We live in a rich western democracy; we know that slavery is abhorrent and a crime against humanity; we also know that we as a country profited from the slave trade. Shouldn’t we pay compensation / reparations then? As decent, honest people, isn’t that the right thing to do?
This post is intended to provoke thought and discussion, nothing more. If you disagree, feel free to say so, and why.
There are at least 6 good reasons not to pay reparations for slavery:
1) We, the currently living Britains, didn’t invade or enslave anyone, why should we (through our taxes) be made to pay for someone else’s wrong doing? If your dad was a murderer, are you responsible and should you be made to pay for his crimes? If your grandfather was a rapist and one of his victims had a child, are you financially responsible for that child and their family?
2) If we’re in the business of making people pay for historical aggressions, how far back do you go?
- The Normans invaded and enslaved Britains, can I have reparations from the French?
- The Vikings invaded and enslaved Britains, can I have reparations from the Scandinavians?
- The Saxons invaded and enslaved Britains, can I have reparations from the Germans?
- The Romans invaded and enslaved Britains, can I have reparations from the Italians?
- My family are Irish originally, can I have reparations from the English… hold on, that’s me!?!
3) When arguments are fought and won in court, a general legal principle is to put people back into the position they would have been in before they were harmed. Should we then send all people of Jamaican decent back “home” to live the life they would have lived had the British never arrived in Jamaica? I doubt many African-American descendants of the slave trade would want to be shipped back to the Congo!
Also bear in mind that slavery was prevalent in Africa before the Europeans arrived. Most African slaves transported to the New World for example, were enslaved by other Africans, then transported to the ports by Africans and sold by Africans to the Europeans. Check out the history of the Kingdom of Kongo for example:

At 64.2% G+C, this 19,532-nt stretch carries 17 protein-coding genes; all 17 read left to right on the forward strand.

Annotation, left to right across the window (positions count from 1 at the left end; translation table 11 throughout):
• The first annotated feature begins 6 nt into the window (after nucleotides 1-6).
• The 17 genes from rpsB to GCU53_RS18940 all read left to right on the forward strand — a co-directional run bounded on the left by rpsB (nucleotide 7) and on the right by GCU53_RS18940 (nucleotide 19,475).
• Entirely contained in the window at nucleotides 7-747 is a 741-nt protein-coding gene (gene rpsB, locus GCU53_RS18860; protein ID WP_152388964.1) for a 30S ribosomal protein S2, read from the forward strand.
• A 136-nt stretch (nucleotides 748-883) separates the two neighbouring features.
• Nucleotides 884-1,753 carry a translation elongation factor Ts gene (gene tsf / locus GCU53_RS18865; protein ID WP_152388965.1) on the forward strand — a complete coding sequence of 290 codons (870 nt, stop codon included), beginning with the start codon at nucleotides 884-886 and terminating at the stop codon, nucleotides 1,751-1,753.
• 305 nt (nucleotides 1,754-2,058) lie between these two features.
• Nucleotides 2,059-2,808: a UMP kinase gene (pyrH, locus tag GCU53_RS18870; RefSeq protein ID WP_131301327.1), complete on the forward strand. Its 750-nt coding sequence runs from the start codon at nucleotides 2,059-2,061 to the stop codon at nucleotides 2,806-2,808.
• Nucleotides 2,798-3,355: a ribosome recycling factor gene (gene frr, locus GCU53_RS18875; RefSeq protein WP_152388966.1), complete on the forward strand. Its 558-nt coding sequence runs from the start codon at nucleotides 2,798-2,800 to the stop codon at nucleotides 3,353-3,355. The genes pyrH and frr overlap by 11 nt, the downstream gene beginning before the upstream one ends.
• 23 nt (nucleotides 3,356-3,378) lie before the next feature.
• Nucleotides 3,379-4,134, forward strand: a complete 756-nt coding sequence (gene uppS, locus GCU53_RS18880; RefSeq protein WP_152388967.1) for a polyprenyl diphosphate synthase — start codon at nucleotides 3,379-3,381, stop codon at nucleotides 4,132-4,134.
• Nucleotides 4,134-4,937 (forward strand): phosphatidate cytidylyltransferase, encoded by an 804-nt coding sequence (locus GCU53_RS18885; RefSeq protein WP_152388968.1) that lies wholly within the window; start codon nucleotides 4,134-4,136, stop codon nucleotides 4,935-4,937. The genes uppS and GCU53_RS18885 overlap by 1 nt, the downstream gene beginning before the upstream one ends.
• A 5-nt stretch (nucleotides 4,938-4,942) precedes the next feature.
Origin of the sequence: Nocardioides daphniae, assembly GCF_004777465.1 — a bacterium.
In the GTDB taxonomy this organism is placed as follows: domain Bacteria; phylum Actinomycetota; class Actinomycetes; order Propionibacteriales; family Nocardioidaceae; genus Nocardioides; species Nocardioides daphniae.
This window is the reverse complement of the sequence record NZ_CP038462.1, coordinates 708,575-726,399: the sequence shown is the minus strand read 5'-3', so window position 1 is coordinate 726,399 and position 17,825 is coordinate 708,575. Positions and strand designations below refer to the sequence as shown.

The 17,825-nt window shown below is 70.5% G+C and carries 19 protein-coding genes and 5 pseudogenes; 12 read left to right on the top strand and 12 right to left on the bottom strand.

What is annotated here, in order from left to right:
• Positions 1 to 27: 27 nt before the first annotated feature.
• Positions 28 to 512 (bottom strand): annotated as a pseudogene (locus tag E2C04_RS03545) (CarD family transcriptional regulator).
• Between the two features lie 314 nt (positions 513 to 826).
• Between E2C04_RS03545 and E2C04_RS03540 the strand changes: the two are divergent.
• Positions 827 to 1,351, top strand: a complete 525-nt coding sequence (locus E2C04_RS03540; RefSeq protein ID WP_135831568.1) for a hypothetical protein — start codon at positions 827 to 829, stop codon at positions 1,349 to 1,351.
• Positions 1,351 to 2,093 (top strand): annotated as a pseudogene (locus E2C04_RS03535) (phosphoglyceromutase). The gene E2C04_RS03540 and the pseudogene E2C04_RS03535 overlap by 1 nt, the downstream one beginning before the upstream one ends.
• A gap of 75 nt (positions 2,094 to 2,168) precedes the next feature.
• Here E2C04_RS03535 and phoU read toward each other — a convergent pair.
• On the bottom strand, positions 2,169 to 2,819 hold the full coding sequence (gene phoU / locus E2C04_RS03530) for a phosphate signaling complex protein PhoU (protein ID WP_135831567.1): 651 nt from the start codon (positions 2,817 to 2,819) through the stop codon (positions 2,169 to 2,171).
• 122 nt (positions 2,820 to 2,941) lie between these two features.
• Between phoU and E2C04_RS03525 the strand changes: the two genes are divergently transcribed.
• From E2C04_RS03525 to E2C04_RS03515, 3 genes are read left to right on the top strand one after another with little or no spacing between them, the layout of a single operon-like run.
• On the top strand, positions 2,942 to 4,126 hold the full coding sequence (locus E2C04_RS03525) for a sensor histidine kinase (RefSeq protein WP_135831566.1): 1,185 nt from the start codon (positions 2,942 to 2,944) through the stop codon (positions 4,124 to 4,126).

4) We should focus on solving current slavery issues first, before we worry about slavery from hundreds of years ago. Slavery has never been more prevalent than it is right now, with an estimated 20-40 million slaves currently alive in the world, up to 3x more than all the historic slaves trafficked during the 400 years of the 15th to 19th centuries.
If you’ve been to a hand car wash or had your nails done in a shopping centre, the chances are YOU have directly paid cash for work from a modern day slave! Just because they weren’t in chains picking cotton, doesn’t make them any less a slave.
5) Who would you pay reparations to? How would you calculate it? You couldn’t just pay reparations to 1 country, you’d be setting a precedent and every affected country would want it too. Would you pay it to the govt’s of the countries involved? But many of those countries, particularly in Africa, don’t exist any more. Would you pay it to the descendants of those trafficked by slavery? Do you deduct a proportion if their slave ancestor married a western native, so they are only half descended from a slave, as opposed to a “pure-blood” slave descendant if their ancestors only married other slave descendants?